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Frances Stuart and Barbara Villiers

Date: 10 February 2023

Author: Jamie Paterno Ostmann

The bond behind the (Windsor) Beauties

Steamier than Bridgerton, wilder than Euphoria and queerer than Ru Paul’s Drag Race, the Restoration Court of Charles II knew how to bring the drama. But the true intrigue lay with the women in this exclusive world.

Ten of those women are now forever immortalised in portraits, known as the Windsor Beauties, that line the Communication Gallery at Hampton Court Palace. Misunderstood for centuries, it is often wrongly assumed that the Beauties all had romantic relationships with the King. Through my research on a work placement with the Curators' team, I discovered that one of the most interesting relationships was between two of the Beauties themselves: Frances Stuart and Barbara Villiers.

'The prettiest girl in the world': Frances Stuart

Frances Stuart, born in Paris in 1647, arrived in the English court in February 1662 with a letter of introduction from exiled Queen Henrietta Maria, describing her as “la plus jolie fille du monde” (the prettiest girl in the world).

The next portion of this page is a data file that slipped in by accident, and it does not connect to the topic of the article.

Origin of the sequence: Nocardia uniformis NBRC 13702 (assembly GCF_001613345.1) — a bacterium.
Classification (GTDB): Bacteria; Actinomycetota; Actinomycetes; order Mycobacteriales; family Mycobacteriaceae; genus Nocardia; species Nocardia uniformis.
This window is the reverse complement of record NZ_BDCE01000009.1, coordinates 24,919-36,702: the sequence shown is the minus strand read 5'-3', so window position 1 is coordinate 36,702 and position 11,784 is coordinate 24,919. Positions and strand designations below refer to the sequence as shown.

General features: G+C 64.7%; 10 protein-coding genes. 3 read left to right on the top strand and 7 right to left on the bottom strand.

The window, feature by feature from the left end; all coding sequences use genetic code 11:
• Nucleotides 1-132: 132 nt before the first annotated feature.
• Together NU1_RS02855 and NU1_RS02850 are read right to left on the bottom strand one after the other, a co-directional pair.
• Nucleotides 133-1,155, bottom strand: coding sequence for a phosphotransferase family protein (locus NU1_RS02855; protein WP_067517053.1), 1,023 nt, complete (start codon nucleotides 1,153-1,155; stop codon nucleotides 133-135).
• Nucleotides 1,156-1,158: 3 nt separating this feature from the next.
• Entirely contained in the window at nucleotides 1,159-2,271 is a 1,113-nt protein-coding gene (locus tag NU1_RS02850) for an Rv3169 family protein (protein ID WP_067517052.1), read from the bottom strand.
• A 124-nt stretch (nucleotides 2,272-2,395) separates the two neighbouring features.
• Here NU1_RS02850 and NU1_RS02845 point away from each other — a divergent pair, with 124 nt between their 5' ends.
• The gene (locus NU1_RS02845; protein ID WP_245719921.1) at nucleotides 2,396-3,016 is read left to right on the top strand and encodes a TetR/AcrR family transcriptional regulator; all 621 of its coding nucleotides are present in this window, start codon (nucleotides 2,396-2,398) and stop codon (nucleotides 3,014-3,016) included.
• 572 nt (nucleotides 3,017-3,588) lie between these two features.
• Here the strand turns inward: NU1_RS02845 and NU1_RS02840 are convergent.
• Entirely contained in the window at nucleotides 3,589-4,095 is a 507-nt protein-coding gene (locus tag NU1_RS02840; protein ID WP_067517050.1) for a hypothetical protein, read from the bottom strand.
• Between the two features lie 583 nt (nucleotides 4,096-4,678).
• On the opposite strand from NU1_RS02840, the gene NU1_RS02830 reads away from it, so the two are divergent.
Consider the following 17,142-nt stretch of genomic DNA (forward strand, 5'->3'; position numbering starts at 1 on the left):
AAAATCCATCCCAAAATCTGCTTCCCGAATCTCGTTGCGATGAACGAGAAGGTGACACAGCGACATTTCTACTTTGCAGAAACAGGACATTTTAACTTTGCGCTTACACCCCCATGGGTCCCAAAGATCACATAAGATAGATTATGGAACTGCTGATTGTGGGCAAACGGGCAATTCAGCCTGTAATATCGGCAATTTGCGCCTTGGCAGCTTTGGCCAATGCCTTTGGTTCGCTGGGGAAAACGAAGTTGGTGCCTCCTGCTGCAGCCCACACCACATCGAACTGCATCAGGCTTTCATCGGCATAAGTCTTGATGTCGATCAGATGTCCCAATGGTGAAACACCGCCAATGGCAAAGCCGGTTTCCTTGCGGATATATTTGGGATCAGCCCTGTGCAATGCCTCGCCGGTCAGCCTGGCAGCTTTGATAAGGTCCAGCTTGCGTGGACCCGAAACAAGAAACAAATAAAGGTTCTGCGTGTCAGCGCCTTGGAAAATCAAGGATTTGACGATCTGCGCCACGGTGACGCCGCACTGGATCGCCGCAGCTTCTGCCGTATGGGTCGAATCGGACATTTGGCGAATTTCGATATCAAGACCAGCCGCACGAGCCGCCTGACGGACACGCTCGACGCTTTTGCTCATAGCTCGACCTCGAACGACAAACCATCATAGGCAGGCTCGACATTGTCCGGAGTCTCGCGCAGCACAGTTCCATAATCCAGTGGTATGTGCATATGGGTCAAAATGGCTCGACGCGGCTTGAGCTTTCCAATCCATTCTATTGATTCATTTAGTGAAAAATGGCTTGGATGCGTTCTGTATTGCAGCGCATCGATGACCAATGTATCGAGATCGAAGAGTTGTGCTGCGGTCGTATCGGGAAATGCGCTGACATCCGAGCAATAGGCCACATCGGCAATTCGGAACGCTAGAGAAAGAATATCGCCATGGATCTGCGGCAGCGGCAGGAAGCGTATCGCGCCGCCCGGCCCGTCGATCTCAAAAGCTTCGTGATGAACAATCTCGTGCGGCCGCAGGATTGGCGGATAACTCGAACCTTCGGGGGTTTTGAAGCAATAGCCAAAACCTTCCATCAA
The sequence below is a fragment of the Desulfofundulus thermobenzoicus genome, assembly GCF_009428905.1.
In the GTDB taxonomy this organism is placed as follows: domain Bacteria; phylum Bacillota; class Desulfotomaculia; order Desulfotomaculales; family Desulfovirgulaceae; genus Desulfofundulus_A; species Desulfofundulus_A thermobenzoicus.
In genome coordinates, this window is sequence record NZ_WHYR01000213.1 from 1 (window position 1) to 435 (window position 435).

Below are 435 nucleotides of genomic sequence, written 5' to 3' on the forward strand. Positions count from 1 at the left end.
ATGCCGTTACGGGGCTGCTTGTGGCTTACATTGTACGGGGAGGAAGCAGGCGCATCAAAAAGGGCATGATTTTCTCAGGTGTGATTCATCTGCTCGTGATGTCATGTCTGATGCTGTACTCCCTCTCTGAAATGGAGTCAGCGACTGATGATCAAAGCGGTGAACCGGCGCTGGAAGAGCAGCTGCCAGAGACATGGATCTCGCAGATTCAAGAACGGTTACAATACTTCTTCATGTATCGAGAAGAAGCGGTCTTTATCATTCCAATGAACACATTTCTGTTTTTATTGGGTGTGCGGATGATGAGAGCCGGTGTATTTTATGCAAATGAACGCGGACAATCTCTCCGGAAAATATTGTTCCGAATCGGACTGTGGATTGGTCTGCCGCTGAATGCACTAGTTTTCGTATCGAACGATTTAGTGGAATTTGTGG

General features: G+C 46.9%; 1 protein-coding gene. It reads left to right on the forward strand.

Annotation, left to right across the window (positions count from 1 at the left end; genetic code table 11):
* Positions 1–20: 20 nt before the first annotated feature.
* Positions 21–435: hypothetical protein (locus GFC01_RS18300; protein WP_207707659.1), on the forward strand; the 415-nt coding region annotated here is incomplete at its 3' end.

She took to court life, but her naivety stood out in the salacious world of Charles II. Courtier Philibert de Gramont reported: “Her taste for frivolous amusements, though unaffected, was only allowable only in a girl about twelve or thirteen.”

Gramont’s words may have been intended as an insult, but in fact Frances was a child, around 15 years old. This put her in a precarious position, in need of security and court survival skills. Barbara Villiers, Countess of Castlemaine could offer her both.

Image: Frances Stuart, Duchess of Richmond before 1662 by Sir Peter Lely. Royal Collection Trust / © His Majesty King Charles III 2023

Portrait painting of Frances Stuart, Duchess of Richmond (1647-1702) before 1662
Portrait painting of Barbara Villiers, Duchess of Cleveland

The most powerful woman in England: Barbara Villiers

Though only 23 herself, Barbara was a pro at the machinations of court. By June 1663, she had borne two of the King’s illegitimate children and was pregnant with their third. She was widely regarded as the most powerful woman in England, referenced as both ‘the uncrowned queen’ and ‘the curse of the nation’ for her ability to influence politics.

When Frances arrived at court, Barbara swiftly took her under her wing. Gramont noted that Barbara: